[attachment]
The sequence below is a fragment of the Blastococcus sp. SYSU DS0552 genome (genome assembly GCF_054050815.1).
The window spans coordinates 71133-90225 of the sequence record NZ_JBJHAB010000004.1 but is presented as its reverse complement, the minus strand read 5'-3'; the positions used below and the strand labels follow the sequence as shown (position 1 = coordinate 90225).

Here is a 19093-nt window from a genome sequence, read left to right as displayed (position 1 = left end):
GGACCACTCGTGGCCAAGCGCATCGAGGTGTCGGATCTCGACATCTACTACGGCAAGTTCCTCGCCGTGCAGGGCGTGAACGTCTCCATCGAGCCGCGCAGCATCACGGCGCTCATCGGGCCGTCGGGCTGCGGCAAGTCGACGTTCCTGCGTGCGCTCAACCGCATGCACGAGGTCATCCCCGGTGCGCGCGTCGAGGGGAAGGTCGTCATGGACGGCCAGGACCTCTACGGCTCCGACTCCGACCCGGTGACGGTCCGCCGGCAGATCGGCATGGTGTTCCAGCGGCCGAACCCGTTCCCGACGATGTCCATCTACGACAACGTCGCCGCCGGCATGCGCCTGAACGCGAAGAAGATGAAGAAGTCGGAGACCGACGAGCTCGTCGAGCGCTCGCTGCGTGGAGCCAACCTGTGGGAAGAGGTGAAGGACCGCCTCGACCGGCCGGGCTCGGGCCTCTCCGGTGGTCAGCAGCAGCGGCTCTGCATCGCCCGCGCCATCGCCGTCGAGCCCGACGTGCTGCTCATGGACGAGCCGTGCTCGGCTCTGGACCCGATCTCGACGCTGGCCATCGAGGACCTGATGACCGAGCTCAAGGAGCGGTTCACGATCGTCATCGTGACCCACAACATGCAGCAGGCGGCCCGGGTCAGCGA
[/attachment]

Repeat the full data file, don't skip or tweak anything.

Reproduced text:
The sequence below is a fragment of the Blastococcus sp. SYSU DS0552 genome (genome assembly GCF_054050815.1).
The window spans coordinates 71133-90225 of the sequence record NZ_JBJHAB010000004.1 but is presented as its reverse complement, the minus strand read 5'-3'; the positions used below and the strand labels follow the sequence as shown (position 1 = coordinate 90225).

Here is a 19093-nt window from a genome sequence, read left to right as displayed (position 1 = left end):
GGACCACTCGTGGCCAAGCGCATCGAGGTGTCGGATCTCGACATCTACTACGGCAAGTTCCTCGCCGTGCAGGGCGTGAACGTCTCCATCGAGCCGCGCAGCATCACGGCGCTCATCGGGCCGTCGGGCTGCGGCAAGTCGACGTTCCTGCGTGCGCTCAACCGCATGCACGAGGTCATCCCCGGTGCGCGCGTCGAGGGGAAGGTCGTCATGGACGGCCAGGACCTCTACGGCTCCGACTCCGACCCGGTGACGGTCCGCCGGCAGATCGGCATGGTGTTCCAGCGGCCGAACCCGTTCCCGACGATGTCCATCTACGACAACGTCGCCGCCGGCATGCGCCTGAACGCGAAGAAGATGAAGAAGTCGGAGACCGACGAGCTCGTCGAGCGCTCGCTGCGTGGAGCCAACCTGTGGGAAGAGGTGAAGGACCGCCTCGACCGGCCGGGCTCGGGCCTCTCCGGTGGTCAGCAGCAGCGGCTCTGCATCGCCCGCGCCATCGCCGTCGAGCCCGACGTGCTGCTCATGGACGAGCCGTGCTCGGCTCTGGACCCGATCTCGACGCTGGCCATCGAGGACCTGATGACCGAGCTCAAGGAGCGGTTCACGATCGTCATCGTGACCCACAACATGCAGCAGGCGGCCCGGGTCAGCGA